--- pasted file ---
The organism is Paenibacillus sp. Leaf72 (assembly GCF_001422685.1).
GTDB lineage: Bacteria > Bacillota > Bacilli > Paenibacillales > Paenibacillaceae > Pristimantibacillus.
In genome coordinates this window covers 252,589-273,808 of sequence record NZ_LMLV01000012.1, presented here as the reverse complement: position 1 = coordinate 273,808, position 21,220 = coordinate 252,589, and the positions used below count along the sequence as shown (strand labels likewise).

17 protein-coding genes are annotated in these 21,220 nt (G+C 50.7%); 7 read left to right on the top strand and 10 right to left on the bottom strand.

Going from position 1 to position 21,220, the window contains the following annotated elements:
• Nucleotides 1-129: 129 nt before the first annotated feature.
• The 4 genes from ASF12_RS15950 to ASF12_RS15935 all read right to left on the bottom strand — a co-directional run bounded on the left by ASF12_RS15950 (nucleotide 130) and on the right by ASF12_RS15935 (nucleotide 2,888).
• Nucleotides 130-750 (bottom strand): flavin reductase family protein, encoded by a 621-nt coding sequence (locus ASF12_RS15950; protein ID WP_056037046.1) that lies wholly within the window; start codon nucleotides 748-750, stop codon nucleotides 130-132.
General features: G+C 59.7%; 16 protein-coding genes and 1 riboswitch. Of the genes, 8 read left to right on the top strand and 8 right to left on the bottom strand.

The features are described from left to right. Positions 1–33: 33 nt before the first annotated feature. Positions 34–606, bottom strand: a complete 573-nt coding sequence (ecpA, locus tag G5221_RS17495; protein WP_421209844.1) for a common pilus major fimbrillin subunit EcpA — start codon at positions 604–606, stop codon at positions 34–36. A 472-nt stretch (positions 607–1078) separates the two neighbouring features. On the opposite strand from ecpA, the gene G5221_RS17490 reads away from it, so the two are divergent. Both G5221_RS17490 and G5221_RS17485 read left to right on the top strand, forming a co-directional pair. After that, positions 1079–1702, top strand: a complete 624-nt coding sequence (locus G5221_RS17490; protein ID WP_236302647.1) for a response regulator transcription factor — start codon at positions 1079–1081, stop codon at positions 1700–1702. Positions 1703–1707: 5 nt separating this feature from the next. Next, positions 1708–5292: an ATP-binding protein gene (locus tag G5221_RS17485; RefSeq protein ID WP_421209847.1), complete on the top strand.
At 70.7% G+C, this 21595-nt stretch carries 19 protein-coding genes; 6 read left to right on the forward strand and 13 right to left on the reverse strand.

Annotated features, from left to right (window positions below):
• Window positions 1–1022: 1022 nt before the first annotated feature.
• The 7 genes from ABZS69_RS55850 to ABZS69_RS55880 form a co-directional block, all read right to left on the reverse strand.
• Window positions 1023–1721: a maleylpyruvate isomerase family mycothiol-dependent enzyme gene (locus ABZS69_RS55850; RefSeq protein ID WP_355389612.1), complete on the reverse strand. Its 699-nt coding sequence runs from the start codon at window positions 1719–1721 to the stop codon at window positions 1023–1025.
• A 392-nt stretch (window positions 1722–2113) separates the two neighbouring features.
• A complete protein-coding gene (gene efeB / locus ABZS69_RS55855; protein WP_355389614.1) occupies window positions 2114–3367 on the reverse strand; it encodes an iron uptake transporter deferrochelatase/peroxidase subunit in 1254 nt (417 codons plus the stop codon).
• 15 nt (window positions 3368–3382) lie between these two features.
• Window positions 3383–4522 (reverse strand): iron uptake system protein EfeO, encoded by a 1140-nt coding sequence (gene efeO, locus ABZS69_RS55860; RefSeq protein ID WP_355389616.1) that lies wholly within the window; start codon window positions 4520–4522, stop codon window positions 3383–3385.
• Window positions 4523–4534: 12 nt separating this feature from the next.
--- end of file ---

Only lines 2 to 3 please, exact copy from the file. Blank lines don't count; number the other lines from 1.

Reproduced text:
GTDB lineage: Bacteria > Bacillota > Bacilli > Paenibacillales > Paenibacillaceae > Pristimantibacillus.
In genome coordinates this window covers 252,589-273,808 of sequence record NZ_LMLV01000012.1, presented here as the reverse complement: position 1 = coordinate 273,808, position 21,220 = coordinate 252,589, and the positions used below count along the sequence as shown (strand labels likewise).